Update, next day: This is a quote from the husband in a story about the episode in the New York Post: “Everything that was mentioned during this show, we had talked about before. We’ve had our issues. Unfortunately, now they’re not just our problems. Everyone knows about it.”
I didn’t realize how bad. I know that others here (and readers) know far more about this than I do. But really? 1 in 100 U.S. adults are behind bars? I have recently been feeling that we’re moving to a moment of Marx’s revenge. It may not be proletariat and bourgeoisie, but I feel like we’re stretching out into two groups. I did a little thought experiment. How many people do I know who are in jail? None. And I’m not talking about friends here. I’m also thinking about my extended networks. I don’t know anyone. Given that 1 in 9 black men between 20 and 34 are in jail, the answer for other Americans is, a lot.
I looked at the map of prisoner increases by state (see after the break). But my prediction was wrong. Where would you guess the increase is?
Based on popular demand (n=2), I’m raising a question from today’s “ask a scatterbrain” comments thread from “off topic” to the topic:
Is it possible to be on the job market “on the down low”? Continue reading “shhhh…it’s a secret (that everyone knows)”
“The Economics of Workaholism: We Should Not Have Worked on This Paper” by Daniel Hamermesh and Joel Slemrod.
There is much to dislike in the bill. Essentially, it offers employers a tax credit, worth one percent of taxable income, in exchange for adherence to a set of economic limitations. Among them are: a minimum wage, minimum standards on retirement and health plans, and protections for workers and headquarters based in America.
Yeah, that Obama sure is History’s Worst Monster for wanting to give corporations a modest tax incentive to do that sort of stuff. (They do need to hire a Frank Luntz type to come up with a better short title for the bill, though.)
A couple of European academics go much further in calling this package “reactionary, populist, xenophobic and just plain silly.” It perhaps goes without saying that, were Willem Buiter and Anne Sibert somehow to lose their sinecures, they wouldn’t have to pray to the gods of health that they not get too sick for a while. Or perhaps they’re just part of a movement, which I’ve found curious, of neoliberal Euroeconomists who seem want to show their pals at Chicago how tough they are. Or, as Charlie Stross put down New Labour:
And lo, in the thrusting entrepreneurial climate of the early nineties a new government came into power with the remit to bring about the triumph of true socialism by privatising the post office and air traffic control systems…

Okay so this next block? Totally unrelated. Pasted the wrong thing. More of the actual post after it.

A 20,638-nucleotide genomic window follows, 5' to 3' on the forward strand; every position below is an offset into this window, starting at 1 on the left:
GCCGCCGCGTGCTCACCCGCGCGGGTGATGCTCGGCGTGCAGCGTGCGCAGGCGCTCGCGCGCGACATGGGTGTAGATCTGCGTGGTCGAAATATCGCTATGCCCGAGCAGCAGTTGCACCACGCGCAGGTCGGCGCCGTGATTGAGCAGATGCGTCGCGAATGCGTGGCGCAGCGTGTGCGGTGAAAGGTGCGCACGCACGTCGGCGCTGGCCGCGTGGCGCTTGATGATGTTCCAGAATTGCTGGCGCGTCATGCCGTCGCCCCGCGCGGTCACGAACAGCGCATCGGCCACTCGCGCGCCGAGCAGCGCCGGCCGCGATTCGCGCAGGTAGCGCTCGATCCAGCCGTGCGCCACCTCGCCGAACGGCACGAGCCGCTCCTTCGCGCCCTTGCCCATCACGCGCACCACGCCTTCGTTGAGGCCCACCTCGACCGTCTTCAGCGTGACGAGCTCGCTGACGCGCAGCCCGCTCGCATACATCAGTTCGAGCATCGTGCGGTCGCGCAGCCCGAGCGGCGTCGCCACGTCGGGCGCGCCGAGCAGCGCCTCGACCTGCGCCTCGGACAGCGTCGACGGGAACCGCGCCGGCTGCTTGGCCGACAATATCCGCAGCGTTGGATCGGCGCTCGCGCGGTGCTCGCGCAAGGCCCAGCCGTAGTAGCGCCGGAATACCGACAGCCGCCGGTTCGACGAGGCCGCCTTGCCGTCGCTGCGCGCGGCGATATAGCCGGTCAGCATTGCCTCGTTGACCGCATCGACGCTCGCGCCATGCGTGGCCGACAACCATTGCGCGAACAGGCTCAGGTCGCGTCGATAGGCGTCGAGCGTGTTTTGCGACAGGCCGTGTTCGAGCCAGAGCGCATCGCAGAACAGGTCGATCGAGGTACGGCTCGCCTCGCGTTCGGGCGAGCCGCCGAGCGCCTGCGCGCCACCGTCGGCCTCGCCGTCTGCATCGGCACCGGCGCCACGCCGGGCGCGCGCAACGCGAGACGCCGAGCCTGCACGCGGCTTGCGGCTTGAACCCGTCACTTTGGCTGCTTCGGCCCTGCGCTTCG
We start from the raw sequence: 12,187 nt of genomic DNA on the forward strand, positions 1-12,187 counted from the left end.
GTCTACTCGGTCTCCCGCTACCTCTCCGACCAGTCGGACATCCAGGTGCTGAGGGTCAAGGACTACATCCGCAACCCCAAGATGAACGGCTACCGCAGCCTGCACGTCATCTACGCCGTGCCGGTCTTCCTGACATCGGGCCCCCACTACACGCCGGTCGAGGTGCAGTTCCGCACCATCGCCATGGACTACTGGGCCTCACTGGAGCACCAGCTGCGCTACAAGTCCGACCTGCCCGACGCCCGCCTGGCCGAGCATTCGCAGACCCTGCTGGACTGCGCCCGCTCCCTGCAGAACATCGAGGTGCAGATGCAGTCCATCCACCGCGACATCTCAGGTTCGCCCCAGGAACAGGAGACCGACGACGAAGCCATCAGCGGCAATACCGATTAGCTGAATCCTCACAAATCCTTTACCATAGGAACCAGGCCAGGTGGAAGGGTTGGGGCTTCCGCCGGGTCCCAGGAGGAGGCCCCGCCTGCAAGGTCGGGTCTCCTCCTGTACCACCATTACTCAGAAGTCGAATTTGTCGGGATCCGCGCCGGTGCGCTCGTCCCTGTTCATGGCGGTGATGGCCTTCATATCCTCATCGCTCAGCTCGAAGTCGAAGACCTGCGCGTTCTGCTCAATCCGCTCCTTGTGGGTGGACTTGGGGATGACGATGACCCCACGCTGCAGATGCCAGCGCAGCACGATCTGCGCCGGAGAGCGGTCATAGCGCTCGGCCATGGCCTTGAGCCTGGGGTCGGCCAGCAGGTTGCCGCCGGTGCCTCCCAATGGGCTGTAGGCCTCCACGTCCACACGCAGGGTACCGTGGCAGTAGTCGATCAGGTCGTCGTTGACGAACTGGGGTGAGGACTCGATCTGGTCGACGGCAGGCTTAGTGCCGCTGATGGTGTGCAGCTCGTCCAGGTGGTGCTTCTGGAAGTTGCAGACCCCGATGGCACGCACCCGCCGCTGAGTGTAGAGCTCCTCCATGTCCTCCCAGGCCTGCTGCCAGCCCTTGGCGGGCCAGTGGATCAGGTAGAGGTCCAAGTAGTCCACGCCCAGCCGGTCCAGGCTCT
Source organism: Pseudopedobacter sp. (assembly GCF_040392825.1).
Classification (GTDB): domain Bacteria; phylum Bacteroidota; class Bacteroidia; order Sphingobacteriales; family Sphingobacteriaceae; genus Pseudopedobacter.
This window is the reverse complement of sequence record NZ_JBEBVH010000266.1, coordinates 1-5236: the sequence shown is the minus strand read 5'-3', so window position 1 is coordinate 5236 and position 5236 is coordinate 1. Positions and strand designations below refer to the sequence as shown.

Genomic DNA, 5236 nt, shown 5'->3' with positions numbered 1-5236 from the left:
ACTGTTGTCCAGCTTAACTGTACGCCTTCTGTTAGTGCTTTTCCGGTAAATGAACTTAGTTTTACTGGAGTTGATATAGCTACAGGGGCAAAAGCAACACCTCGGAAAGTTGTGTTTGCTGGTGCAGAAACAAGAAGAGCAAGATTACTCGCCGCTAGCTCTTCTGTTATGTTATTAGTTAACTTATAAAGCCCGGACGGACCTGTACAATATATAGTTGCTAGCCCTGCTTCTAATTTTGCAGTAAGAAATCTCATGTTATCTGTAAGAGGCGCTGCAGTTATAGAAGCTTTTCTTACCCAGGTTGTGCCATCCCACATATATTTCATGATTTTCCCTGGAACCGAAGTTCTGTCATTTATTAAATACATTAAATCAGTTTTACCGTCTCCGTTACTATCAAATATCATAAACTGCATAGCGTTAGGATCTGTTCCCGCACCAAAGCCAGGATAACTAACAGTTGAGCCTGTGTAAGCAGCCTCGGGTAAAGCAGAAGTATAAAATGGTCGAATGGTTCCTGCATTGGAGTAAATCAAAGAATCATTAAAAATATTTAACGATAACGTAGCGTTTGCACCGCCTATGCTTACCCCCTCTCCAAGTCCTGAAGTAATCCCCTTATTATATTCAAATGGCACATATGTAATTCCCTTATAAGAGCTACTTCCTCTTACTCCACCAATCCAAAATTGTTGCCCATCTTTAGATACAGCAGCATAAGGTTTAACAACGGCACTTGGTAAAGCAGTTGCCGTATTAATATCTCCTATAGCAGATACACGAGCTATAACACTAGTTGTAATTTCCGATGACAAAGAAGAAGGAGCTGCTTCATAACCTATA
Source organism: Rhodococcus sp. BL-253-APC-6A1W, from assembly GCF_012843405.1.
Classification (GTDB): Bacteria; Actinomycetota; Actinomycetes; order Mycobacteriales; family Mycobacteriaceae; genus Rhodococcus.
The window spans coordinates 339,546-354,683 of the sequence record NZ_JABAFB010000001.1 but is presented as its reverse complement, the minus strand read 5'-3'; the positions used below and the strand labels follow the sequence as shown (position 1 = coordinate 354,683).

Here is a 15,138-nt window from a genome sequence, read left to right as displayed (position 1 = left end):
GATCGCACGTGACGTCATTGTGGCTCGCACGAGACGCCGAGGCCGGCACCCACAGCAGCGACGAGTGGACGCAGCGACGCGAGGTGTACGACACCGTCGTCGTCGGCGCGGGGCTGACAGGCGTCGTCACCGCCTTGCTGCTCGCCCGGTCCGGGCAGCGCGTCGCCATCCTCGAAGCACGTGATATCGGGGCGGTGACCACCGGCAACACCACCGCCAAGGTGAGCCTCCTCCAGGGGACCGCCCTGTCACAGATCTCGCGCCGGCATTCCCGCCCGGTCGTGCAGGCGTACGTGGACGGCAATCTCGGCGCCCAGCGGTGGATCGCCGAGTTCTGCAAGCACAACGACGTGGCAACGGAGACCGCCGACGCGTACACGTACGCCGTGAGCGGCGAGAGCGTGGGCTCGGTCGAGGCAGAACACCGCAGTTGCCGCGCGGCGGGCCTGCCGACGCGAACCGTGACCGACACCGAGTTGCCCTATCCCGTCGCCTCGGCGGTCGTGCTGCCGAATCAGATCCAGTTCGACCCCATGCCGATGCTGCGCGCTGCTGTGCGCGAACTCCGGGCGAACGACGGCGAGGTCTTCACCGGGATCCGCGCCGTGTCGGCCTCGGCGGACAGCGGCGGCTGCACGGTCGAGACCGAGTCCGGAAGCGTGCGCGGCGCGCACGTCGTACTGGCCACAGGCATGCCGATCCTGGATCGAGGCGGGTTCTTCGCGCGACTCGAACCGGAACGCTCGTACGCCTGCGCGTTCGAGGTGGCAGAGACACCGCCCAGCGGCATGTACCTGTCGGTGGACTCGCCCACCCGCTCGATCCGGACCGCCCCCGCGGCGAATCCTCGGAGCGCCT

And it might be prudent to verify that the U.S. doesn’t get thrusted by its entrepreneurial climate before frothing at the mouth about the evils of populism.
From a student:
I’m a few years away from the job market. But not THAT far away. What matters? Everyone I talk to alternates between telling me how hard it is to predict the job market while acting surprised that I’m not doing what I “should”. So, what “should” I do? What matters on my CV? What matters that isn’t on my CV?
I decided that with this morning’s class I would finally master the mojo of integrating video clips into my lecture. After all, the topic was “authority,” which meant giving some consideration of–you have to see this coming–the Milgram experiment. I downloaded a program to convert YouTube/Google clips into .mwhatever files, and upgraded QuickTime so that I could edit and splice excerpts. I decided on four short clips, figured out where they would go in my presentation, and had everything ready to go on the hard drive of my office machine when I went home last night.
What are the odds that my hard drive would crash? Nil, right? Indeed, my hard drive did not crash. Instead, I get up here at 5 this morning and there is no electricity in the sociology building. I worked for awhile from the 24-hour Burger King down the block and then just going back in the falling snow to my apartment. The power didn’t come back on until after my class. I ended up explaining how the Milgram experiment working using a weary pantomime. Oof.
OMG! I am reading the copyedits of my book and making almost-final revisions! Squeee!
I don’t know what is wrong with me, but for whatever reason, I have this feeling of excitement combined with nervousness that seems to be building upon itself into a crazy whirlpool of doom/glee in my stomach. Why the doom? Why not just glee? I don’t know for sure, but I have a hunch.
Nonetheless, I think it is a promising sign that, when my publisher sent me the snippet they put together for promotional materials, my reaction was, “Wow! That book sounds really interesting. I would totally read that book.” Hopefully, others who may not have spent many years researching that exact topic will feel the same.